In this study, we investigated the association between natural subclinical intramammary infection (IMI) caused by Streptococcus agalactiae and Prototheca spp. and milk differential cell counts assessed by cytofluorimetric analysis in Holstein cows. After an initial bacteriological screening on 188 animals and a second assessment carried out 2 wk later aimed at confirming the bacteriological status, we collected milk samples from 47 animals and performed (1) milk composition analyses; (2) somatic cell counts and differential somatic cell counts (DSCC); and (3) cytofluorimetric analyses. Before statistical analyses, animals with co-infections were filtered out. Bacte- riological status (negative, positive for Strep. agalactiae, or positive for Prototheca spp.) significantly affected the investigated traits. Compared with culture-negative samples, those that were positive for Strep. agalactiae and Prototheca spp. had higher SCS (+61% and +49%, respectively), DSCC (+4% and +19%, respectively), log polymorphonuclear neutrophil (PMN)-lymphocyte (LYM) counts (+59% and +71%, respectively), and log macrophage (MAC) counts (+63% and +72%, respectively). The individual leukocyte populations determined by cytofluorimetric analysis confirmed that mastitis infection increased the proportion of PMN in the milk samples compared with culture-negative samples, particularly when caused by Strep. agalactiae (+51%). In the case of MAC, the 2 pathogens behaved in opposite ways: Strep. agalactiae increased MAC by 41%, whereas Prototheca decreased MAC by 25%. Prototheca infection strongly increased the proportion of total T lymphocytes (TL; +87%) and T-helper lymphocytes (+83%). Accordingly, the (PMN+MAC):TL ratio increased with Strep. agalactiae infection (+95%) and decreased with Prototheca infection (−43%) compared with culture-negative samples. These results suggest the prevalence of an adaptive immune response and chronic inflammation in Prototheca infection, and an innate immune response to Strep. agalactiae. This knowledge might provide an important contribution to the development of novel and effective diagnostics and therapeutics.

Streptococcus agalactiae and Prototheca spp. induce different mammary gland leukocyte responses in Holstein cows

Pegolo, S.
;
Toscano, A.;Bisutti, V.;Giannuzzi, D.;Vanzin, A.;Lisuzzo, A.;Bonsembiante, F.;Gelain, M. E.;Cecchinato, A.
2022

Abstract

In this study, we investigated the association between natural subclinical intramammary infection (IMI) caused by Streptococcus agalactiae and Prototheca spp. and milk differential cell counts assessed by cytofluorimetric analysis in Holstein cows. After an initial bacteriological screening on 188 animals and a second assessment carried out 2 wk later aimed at confirming the bacteriological status, we collected milk samples from 47 animals and performed (1) milk composition analyses; (2) somatic cell counts and differential somatic cell counts (DSCC); and (3) cytofluorimetric analyses. Before statistical analyses, animals with co-infections were filtered out. Bacte- riological status (negative, positive for Strep. agalactiae, or positive for Prototheca spp.) significantly affected the investigated traits. Compared with culture-negative samples, those that were positive for Strep. agalactiae and Prototheca spp. had higher SCS (+61% and +49%, respectively), DSCC (+4% and +19%, respectively), log polymorphonuclear neutrophil (PMN)-lymphocyte (LYM) counts (+59% and +71%, respectively), and log macrophage (MAC) counts (+63% and +72%, respectively). The individual leukocyte populations determined by cytofluorimetric analysis confirmed that mastitis infection increased the proportion of PMN in the milk samples compared with culture-negative samples, particularly when caused by Strep. agalactiae (+51%). In the case of MAC, the 2 pathogens behaved in opposite ways: Strep. agalactiae increased MAC by 41%, whereas Prototheca decreased MAC by 25%. Prototheca infection strongly increased the proportion of total T lymphocytes (TL; +87%) and T-helper lymphocytes (+83%). Accordingly, the (PMN+MAC):TL ratio increased with Strep. agalactiae infection (+95%) and decreased with Prototheca infection (−43%) compared with culture-negative samples. These results suggest the prevalence of an adaptive immune response and chronic inflammation in Prototheca infection, and an innate immune response to Strep. agalactiae. This knowledge might provide an important contribution to the development of novel and effective diagnostics and therapeutics.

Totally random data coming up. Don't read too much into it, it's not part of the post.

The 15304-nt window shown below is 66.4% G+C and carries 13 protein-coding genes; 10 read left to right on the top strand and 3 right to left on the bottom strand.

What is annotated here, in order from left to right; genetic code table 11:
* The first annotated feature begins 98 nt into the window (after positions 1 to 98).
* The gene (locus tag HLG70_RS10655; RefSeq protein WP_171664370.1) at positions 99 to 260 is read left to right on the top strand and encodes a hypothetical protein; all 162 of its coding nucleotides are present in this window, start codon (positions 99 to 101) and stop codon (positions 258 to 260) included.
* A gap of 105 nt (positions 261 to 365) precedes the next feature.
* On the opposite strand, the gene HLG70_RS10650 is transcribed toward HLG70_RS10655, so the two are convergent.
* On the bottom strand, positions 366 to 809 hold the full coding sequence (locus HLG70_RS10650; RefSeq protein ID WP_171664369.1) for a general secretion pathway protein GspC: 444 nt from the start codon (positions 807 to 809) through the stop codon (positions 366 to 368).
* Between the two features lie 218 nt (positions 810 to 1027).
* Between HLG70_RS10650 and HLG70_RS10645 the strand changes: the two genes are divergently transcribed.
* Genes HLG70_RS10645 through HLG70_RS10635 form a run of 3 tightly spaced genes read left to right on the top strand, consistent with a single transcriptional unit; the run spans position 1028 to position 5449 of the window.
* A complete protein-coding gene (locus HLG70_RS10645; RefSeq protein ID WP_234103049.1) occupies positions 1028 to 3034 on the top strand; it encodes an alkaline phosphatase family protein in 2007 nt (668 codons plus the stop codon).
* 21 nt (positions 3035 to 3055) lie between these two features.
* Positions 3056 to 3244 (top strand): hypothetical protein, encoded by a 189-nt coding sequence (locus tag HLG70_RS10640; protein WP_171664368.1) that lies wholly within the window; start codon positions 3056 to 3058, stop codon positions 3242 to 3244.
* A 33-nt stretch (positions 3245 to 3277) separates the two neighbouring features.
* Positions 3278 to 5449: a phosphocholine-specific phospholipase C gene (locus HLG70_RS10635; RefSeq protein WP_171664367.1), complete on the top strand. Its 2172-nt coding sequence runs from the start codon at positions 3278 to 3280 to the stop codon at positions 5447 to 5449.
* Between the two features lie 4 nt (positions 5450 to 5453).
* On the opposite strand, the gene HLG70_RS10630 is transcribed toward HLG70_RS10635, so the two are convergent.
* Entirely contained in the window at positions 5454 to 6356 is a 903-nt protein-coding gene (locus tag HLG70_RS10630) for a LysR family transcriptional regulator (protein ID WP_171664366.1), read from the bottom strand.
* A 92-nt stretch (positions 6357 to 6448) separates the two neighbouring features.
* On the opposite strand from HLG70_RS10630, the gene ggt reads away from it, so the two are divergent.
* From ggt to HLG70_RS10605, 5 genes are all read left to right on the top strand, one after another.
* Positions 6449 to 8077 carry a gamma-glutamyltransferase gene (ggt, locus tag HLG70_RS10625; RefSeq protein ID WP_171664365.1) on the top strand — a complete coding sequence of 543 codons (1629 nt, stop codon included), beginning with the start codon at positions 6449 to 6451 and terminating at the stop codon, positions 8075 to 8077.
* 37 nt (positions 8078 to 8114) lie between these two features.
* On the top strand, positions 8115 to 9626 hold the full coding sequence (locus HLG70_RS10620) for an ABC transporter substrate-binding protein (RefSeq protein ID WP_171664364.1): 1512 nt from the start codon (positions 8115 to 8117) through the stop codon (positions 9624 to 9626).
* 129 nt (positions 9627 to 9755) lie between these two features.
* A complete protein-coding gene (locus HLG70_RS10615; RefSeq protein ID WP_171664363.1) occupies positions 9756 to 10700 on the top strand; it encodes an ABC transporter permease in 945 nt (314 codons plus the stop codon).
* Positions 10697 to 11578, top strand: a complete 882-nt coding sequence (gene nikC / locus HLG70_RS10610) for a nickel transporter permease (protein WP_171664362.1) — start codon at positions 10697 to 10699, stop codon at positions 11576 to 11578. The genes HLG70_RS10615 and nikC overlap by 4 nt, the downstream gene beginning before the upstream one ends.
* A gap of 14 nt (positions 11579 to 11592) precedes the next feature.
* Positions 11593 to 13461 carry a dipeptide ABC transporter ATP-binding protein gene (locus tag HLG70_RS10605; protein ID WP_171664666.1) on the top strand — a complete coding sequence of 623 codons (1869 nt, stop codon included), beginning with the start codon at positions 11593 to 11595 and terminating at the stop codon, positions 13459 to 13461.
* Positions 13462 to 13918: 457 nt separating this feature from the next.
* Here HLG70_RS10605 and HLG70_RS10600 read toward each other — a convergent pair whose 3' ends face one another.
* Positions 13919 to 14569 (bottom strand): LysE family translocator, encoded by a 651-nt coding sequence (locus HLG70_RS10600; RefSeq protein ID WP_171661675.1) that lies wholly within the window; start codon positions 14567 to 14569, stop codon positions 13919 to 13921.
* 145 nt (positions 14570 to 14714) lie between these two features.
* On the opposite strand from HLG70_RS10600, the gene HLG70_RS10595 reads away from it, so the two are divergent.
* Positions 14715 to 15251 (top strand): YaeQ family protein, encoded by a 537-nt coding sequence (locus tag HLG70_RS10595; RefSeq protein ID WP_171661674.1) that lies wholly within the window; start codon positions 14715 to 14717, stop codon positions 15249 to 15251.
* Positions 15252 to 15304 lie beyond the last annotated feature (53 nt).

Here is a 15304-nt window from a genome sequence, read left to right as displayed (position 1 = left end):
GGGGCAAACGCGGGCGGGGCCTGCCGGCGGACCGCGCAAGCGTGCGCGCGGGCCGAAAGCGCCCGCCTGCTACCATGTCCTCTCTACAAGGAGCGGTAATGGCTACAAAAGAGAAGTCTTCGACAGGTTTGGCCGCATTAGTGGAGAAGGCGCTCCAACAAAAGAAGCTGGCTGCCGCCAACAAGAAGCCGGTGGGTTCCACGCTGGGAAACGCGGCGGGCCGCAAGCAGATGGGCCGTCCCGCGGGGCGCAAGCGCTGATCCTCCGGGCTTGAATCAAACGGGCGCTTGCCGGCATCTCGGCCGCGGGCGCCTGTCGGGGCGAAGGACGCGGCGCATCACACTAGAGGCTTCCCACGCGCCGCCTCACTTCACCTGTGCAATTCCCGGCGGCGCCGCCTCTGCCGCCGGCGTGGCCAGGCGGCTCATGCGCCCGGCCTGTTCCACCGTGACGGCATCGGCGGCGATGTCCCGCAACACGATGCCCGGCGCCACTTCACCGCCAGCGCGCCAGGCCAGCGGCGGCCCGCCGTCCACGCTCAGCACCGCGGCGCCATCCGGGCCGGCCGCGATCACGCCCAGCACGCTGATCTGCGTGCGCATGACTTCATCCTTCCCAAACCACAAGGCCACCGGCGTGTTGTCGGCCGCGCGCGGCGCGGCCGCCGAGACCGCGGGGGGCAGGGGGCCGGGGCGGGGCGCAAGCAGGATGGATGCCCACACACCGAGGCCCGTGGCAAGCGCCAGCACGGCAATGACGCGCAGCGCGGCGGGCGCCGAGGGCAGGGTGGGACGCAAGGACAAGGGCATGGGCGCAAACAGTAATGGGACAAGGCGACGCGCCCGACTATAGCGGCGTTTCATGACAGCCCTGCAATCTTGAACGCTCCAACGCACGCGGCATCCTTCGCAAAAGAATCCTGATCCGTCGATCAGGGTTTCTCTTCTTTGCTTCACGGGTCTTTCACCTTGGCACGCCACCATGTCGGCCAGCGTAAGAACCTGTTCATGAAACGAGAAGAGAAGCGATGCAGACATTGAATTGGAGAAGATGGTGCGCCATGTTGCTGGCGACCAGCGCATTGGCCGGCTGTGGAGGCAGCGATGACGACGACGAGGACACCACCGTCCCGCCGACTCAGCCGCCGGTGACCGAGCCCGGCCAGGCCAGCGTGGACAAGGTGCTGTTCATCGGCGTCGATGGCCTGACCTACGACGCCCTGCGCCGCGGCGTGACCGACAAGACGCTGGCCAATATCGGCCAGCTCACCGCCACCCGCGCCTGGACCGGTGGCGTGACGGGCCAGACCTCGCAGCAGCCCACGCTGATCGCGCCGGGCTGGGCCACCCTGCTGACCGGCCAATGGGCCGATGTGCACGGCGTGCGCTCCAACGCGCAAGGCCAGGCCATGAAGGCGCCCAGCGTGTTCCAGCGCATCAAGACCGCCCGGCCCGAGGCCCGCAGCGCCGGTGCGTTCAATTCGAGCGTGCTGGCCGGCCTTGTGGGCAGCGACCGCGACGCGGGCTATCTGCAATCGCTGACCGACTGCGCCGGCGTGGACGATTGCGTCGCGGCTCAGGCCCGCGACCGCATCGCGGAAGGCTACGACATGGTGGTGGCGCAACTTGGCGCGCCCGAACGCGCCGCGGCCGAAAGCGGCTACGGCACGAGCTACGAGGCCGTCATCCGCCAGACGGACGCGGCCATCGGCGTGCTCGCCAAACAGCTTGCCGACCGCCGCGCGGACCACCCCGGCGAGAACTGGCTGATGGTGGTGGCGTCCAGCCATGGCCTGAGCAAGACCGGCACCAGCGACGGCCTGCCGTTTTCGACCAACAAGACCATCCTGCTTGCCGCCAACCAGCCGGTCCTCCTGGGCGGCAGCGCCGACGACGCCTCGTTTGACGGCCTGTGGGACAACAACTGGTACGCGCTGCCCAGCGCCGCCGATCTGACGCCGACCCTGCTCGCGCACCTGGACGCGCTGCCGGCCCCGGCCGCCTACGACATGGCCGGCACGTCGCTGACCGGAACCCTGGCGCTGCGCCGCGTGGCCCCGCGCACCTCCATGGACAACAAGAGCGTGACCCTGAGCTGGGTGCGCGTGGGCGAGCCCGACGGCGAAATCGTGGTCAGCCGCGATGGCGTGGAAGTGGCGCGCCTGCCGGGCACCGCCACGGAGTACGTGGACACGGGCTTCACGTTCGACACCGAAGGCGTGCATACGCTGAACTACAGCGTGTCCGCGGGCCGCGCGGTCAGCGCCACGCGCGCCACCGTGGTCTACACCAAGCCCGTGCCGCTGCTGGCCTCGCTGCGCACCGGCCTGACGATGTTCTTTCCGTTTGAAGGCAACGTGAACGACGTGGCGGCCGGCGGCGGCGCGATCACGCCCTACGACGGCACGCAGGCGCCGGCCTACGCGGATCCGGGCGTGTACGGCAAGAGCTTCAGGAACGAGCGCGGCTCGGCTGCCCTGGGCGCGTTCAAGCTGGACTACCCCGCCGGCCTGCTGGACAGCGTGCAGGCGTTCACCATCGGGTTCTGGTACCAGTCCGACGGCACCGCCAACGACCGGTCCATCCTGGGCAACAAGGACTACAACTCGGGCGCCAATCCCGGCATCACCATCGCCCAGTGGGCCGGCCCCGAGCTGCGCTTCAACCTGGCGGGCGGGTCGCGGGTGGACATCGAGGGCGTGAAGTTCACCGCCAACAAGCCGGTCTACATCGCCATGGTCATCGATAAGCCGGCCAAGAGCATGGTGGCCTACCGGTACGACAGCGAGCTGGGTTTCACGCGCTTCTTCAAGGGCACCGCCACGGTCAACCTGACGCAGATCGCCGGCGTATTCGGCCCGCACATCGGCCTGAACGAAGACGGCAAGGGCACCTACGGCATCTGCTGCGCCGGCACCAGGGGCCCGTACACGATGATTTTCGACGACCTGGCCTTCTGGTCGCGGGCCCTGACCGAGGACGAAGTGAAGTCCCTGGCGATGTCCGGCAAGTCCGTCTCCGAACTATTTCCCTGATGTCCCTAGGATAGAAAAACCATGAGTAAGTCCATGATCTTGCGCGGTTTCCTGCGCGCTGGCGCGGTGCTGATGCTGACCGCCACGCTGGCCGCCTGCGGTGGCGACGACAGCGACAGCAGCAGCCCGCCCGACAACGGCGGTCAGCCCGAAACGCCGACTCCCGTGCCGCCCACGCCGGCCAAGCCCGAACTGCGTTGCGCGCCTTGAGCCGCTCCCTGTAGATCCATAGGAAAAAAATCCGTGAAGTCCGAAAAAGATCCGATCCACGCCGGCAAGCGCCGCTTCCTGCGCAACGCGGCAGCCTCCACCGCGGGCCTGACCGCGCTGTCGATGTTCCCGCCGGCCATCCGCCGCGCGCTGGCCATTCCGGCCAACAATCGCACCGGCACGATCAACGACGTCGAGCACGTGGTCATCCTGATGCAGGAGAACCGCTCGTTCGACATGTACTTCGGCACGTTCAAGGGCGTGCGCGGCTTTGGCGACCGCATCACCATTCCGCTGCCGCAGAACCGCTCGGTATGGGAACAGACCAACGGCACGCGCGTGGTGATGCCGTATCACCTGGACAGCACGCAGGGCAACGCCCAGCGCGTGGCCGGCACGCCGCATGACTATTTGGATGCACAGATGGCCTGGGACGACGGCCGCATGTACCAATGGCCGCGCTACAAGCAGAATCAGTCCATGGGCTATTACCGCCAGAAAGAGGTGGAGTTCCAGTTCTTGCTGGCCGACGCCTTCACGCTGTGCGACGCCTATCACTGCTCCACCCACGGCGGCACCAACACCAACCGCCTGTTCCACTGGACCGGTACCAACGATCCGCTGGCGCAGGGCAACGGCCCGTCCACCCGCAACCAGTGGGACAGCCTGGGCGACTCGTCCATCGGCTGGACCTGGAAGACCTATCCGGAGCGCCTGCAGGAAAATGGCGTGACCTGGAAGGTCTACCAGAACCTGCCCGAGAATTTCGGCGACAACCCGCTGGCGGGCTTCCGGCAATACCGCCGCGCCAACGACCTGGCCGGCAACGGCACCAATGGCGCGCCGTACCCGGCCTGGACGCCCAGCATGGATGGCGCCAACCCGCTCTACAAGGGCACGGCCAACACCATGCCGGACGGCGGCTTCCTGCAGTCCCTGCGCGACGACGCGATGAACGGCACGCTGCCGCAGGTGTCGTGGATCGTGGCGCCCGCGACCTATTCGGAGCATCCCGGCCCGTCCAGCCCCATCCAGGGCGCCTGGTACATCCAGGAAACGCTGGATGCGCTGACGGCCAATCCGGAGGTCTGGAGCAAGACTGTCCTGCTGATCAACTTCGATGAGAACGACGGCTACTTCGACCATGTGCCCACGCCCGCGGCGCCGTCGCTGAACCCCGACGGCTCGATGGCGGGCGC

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Utilizza questo identificativo per citare o creare un link a questo documento: https://hdl.handle.net/11577/3454806
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